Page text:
When I first started reading about IPv6, seeing what appeared to be incomplete addresses where x’s had been put in the address in place of the actual hex address made things a little confusing at times to keep up with. In building up my library of IPv6 reading materials, I came across RFC3849 (http://tools.ietf.org/html/rfc3849), I have read this RFC several times and each time I go over it, I pick up another tidbit or two. The reason behind “reserving” a range or prefix is that if a lesser experienced person is using a configuration example without changing any of the addresses using in the example, they wont cause a problem either on their network or cause one or more routes to flap elsewhere with their provider or on the internet.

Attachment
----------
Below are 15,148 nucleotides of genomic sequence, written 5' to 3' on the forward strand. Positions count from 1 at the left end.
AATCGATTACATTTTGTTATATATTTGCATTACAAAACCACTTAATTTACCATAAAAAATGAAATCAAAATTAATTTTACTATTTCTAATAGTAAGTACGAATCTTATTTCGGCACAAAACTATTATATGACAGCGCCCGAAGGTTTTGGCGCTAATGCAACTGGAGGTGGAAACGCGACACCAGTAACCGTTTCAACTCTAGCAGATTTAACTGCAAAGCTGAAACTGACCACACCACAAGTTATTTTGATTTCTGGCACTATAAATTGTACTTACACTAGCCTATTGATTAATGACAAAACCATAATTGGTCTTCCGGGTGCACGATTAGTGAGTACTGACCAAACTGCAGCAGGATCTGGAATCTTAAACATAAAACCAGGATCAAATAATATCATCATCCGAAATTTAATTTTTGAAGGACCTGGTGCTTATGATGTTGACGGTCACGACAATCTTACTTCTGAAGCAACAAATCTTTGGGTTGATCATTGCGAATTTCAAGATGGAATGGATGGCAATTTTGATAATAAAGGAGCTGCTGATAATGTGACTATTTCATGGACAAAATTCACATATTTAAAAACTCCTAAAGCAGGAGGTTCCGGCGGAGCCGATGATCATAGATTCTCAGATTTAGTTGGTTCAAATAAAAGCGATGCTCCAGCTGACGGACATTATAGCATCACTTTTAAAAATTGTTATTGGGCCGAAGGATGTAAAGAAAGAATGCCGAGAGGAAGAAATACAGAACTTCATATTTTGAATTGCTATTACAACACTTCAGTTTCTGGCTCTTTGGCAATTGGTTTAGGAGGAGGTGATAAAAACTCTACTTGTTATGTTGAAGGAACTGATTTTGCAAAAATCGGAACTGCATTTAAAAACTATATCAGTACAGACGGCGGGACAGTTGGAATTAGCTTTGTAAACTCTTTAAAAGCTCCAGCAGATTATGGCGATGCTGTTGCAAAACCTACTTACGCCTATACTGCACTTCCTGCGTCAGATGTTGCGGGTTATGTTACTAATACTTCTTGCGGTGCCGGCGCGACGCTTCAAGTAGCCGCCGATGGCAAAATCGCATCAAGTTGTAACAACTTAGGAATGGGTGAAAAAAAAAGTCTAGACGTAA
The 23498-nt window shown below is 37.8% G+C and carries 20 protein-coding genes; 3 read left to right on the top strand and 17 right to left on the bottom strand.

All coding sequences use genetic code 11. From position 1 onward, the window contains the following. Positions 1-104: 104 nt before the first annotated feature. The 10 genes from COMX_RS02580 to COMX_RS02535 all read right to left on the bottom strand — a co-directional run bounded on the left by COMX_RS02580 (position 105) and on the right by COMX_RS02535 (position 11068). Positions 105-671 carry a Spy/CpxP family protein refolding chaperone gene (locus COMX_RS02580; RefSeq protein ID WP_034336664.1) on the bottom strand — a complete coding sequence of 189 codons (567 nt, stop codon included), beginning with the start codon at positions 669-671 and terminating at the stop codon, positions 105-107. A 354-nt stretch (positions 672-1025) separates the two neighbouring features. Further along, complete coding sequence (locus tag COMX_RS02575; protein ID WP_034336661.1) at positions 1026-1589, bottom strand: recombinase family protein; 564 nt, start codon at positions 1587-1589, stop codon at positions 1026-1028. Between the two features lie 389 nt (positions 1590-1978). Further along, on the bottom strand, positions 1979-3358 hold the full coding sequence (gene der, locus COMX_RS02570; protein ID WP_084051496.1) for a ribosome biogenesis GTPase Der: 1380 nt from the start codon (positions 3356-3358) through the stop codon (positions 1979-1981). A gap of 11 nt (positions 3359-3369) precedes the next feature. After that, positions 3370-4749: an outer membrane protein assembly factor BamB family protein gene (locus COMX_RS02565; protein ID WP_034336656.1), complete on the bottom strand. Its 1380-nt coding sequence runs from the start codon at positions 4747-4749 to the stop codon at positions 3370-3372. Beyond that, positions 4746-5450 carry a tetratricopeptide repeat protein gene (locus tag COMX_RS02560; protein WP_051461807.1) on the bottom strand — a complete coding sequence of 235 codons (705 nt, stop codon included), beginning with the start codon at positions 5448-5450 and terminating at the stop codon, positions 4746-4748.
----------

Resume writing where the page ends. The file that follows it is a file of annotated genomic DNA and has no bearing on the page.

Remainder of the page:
The reserved prefix to use when writing documentation is 2001:0db8::/32. For those that are just getting started, the address that you would use might look something like this – 2001:0db8:baba:0000:0000:baba:1310:face. I still think in terms of IPv4 addresses, so learning the “shorthand” used with the longer IPv6 addresses will take some getting used to. Another post I am working on will be a collection of addresses I am building to be able to see on site whether an address is good or not. I have been looking for something like this as I have been reading up on IPv6 and havent quite found what I am looking for, so this will be something that I will contribute to other IPv6 newbies such as myself.